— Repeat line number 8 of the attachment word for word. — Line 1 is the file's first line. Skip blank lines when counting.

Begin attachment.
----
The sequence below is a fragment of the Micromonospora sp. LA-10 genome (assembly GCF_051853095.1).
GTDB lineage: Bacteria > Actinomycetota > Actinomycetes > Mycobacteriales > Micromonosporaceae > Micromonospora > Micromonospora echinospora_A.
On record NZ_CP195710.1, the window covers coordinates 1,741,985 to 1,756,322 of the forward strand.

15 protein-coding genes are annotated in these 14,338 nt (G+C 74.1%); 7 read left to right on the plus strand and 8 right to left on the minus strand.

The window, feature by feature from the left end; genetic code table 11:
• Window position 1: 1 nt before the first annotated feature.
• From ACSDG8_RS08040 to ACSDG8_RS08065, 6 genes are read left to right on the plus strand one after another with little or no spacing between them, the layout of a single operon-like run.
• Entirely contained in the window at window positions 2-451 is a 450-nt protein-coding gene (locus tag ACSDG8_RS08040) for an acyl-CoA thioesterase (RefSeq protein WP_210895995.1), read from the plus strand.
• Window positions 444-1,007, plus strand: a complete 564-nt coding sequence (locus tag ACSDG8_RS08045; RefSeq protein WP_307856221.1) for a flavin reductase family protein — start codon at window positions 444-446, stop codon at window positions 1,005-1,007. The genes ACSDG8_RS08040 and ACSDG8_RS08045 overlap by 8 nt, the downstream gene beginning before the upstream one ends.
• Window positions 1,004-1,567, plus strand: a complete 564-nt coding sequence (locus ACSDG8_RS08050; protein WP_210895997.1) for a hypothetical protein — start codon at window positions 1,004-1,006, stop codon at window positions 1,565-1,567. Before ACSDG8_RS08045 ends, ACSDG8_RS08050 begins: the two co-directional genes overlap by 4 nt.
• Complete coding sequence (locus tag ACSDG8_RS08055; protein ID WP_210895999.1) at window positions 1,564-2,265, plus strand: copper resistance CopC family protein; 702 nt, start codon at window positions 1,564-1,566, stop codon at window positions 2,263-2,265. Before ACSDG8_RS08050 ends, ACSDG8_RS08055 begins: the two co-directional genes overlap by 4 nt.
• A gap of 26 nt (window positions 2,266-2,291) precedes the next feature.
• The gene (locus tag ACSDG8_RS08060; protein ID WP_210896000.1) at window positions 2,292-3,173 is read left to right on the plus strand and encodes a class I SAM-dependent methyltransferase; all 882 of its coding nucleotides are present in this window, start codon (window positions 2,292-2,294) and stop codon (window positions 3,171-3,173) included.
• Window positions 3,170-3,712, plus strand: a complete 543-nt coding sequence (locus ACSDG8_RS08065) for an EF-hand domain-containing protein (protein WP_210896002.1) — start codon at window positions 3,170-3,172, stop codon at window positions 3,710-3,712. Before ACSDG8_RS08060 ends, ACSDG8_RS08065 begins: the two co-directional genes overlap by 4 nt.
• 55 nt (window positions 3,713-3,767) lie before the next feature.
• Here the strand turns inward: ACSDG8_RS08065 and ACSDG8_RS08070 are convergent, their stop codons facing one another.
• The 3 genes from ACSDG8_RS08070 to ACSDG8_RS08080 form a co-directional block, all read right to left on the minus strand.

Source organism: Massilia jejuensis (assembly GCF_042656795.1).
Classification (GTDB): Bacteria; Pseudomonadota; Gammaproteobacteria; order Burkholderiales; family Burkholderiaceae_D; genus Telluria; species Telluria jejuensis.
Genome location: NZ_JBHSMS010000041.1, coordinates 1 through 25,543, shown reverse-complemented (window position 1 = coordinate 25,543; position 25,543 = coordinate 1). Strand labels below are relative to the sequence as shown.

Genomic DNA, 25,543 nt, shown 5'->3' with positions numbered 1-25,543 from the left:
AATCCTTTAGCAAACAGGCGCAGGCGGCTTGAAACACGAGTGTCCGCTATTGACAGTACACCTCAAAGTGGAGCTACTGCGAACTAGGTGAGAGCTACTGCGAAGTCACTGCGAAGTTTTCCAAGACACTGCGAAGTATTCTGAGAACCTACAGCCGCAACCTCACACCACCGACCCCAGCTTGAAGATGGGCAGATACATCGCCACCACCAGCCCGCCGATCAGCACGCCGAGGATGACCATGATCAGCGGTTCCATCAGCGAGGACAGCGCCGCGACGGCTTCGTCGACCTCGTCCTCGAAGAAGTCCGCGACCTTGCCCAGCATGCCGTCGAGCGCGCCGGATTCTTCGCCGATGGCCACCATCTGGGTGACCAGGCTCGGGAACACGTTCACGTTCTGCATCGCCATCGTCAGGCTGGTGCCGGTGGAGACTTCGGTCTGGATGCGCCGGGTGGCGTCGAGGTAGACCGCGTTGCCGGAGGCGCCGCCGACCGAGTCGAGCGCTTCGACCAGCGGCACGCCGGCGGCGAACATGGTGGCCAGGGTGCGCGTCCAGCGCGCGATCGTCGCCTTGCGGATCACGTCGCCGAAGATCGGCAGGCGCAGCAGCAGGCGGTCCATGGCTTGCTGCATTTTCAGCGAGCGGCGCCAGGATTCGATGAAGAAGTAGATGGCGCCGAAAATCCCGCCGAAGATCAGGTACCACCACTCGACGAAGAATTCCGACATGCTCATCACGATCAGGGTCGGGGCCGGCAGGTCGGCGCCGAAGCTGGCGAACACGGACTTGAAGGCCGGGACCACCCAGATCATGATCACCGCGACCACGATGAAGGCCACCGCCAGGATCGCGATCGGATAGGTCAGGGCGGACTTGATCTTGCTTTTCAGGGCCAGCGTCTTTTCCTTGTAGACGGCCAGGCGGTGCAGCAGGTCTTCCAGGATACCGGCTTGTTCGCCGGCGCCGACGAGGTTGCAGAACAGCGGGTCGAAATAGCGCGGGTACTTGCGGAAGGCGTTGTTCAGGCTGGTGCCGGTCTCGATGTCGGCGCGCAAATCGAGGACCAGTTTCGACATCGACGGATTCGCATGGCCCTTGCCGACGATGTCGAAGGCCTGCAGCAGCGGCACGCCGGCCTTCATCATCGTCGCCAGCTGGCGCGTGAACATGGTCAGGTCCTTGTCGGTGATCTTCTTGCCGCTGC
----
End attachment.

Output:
• Entirely contained in the window at window positions 2-451 is a 450-nt protein-coding gene (locus tag ACSDG8_RS08040) for an acyl-CoA thioesterase (RefSeq protein WP_210895995.1), read from the plus strand.